It is alleged that Gillian Beckingham, a Barrow Borough Council architect, cancelled a maintenance contract which provided the safety measures of an air-conditioning unit at the Forum 28 art centre in Barrow-in-Furness.
Preston Crown Court heard that in July 2002 the system sprayed deadly bacteria into the air, leading to an outbreak of Legionnaires' disease, in which six women and one man died, while 172 others fell ill.
During the trial, which commenced on June 8, the court also heard that the deaths were both 'avoidable and unnecessary'.
Alistair Webster QC, prosecuting, told the jury: 'It was an outbreak, which could have been avoided by the exercise of no more than a moderate amount of care and common sense.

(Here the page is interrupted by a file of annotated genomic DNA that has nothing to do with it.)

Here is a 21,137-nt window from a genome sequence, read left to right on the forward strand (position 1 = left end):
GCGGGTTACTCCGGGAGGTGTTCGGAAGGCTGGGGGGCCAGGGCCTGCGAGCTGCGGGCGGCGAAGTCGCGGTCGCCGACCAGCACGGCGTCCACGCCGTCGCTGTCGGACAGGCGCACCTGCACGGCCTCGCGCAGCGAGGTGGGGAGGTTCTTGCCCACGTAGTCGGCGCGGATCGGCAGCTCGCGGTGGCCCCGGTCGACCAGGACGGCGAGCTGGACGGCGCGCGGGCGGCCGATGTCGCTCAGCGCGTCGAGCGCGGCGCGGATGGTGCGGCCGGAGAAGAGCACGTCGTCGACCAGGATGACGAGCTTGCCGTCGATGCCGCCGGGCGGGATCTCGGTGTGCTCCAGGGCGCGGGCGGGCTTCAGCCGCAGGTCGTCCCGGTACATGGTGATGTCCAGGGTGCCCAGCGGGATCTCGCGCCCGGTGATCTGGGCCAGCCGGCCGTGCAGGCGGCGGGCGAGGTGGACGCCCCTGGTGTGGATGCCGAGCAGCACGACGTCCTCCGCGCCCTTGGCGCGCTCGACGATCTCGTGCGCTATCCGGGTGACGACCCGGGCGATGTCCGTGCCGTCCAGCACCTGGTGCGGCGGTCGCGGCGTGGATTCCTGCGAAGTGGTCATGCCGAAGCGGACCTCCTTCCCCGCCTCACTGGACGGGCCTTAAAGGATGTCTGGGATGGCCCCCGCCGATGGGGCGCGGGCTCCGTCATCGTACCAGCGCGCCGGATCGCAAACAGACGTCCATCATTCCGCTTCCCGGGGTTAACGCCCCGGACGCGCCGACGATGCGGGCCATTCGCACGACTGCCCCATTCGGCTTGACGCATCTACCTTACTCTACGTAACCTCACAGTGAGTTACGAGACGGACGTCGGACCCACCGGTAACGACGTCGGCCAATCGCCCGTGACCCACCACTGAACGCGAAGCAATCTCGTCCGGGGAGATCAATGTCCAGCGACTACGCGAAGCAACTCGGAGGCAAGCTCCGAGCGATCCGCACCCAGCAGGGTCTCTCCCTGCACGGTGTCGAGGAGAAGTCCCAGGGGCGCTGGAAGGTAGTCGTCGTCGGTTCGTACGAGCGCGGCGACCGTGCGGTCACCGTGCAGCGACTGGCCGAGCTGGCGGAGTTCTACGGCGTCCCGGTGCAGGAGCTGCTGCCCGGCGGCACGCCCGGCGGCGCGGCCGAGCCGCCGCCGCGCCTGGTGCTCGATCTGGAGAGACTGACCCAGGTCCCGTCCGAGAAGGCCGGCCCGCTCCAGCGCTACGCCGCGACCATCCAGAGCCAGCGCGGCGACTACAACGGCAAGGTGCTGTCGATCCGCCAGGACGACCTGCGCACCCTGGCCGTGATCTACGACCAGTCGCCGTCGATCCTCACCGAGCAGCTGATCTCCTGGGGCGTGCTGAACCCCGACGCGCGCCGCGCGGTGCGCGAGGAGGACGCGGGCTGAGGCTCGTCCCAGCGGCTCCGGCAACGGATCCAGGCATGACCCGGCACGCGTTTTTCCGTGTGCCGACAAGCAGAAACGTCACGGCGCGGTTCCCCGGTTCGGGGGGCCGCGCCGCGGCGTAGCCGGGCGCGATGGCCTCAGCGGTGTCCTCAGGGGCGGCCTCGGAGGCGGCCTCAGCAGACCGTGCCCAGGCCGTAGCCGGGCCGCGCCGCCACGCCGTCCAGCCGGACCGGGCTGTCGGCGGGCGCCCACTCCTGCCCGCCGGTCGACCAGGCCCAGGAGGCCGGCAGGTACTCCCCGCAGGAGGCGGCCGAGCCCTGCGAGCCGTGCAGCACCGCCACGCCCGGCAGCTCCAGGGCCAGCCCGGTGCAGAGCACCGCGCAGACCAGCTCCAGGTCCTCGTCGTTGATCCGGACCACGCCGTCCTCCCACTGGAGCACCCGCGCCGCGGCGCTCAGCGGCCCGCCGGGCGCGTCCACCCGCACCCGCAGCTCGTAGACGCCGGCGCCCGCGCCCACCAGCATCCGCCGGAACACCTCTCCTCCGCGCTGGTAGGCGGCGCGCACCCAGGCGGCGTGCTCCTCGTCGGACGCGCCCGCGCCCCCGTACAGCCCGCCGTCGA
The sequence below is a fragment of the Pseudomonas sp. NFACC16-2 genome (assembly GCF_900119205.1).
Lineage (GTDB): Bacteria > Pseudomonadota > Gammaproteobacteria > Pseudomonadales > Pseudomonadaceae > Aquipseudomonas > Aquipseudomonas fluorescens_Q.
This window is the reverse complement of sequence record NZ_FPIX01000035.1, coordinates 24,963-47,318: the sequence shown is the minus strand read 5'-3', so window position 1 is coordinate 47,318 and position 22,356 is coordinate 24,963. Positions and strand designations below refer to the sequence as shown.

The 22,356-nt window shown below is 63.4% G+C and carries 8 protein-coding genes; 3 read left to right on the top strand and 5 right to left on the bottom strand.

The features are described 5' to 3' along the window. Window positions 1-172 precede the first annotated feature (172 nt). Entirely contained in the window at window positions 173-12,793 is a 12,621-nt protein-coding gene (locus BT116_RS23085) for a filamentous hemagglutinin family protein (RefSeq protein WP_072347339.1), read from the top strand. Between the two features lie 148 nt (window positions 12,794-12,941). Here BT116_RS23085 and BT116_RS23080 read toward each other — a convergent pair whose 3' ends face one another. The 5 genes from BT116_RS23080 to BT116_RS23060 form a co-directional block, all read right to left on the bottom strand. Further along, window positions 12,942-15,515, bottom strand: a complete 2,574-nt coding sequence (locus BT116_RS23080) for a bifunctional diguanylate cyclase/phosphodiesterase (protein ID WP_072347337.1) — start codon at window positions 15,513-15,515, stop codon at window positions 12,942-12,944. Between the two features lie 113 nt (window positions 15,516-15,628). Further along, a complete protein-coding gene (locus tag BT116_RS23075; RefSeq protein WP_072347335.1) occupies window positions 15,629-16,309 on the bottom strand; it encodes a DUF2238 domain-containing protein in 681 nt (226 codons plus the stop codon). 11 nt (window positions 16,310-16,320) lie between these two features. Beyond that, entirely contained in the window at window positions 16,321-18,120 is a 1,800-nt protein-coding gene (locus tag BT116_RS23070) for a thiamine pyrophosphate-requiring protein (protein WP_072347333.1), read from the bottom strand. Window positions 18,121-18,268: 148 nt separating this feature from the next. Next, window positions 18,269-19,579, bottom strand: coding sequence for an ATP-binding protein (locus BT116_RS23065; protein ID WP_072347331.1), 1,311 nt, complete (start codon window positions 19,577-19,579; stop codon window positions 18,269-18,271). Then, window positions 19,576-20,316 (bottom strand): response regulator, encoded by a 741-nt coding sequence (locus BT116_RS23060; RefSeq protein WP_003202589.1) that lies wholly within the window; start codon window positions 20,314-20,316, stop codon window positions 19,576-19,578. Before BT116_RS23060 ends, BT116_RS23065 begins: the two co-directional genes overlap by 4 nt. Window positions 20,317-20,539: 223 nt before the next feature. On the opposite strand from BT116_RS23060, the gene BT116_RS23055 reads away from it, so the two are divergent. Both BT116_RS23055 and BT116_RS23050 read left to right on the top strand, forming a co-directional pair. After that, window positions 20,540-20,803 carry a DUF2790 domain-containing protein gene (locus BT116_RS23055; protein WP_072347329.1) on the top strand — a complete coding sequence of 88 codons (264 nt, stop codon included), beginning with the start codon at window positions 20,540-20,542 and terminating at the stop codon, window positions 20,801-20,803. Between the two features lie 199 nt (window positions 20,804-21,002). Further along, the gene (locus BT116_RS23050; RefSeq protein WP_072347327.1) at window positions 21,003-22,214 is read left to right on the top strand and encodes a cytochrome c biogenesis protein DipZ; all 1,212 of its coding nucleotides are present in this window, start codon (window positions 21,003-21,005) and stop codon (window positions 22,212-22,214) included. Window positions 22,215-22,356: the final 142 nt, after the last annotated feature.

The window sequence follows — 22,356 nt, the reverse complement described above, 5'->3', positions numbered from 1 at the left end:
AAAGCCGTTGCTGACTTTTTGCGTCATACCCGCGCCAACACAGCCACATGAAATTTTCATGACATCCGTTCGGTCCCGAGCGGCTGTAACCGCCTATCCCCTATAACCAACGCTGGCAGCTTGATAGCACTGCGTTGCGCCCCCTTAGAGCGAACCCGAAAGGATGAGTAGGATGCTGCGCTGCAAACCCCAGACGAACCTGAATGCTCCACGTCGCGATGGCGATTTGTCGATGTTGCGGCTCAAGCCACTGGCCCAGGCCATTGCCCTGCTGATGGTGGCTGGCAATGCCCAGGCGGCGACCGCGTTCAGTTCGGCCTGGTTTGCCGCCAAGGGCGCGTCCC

'These were deaths with all the consequence, trauma and sadness for the families and victims infected, which we say were avoidable and unnecessary,' he told the court.
The prosecution alleges that all seven deaths were due to Legionnaires' disease, which is an acute form of pneumonia.
However, the defence disputes whether two of the deaths were the direct result of the disease.
Beckingham, who was the council's head of design services at the time, denies the manslaughter of the seven victims and the health and safety breaches.
In her defence, she told the court she had never received any health and safety training from the council.
At an earlier trial, Barrow Borough Council, which owns Forum 28, was cleared of corporate manslaughter, but pleaded guilty to breaching the Health and Safety at Work Act.
The jury in the current trial is expected to retire to consider its verdict today.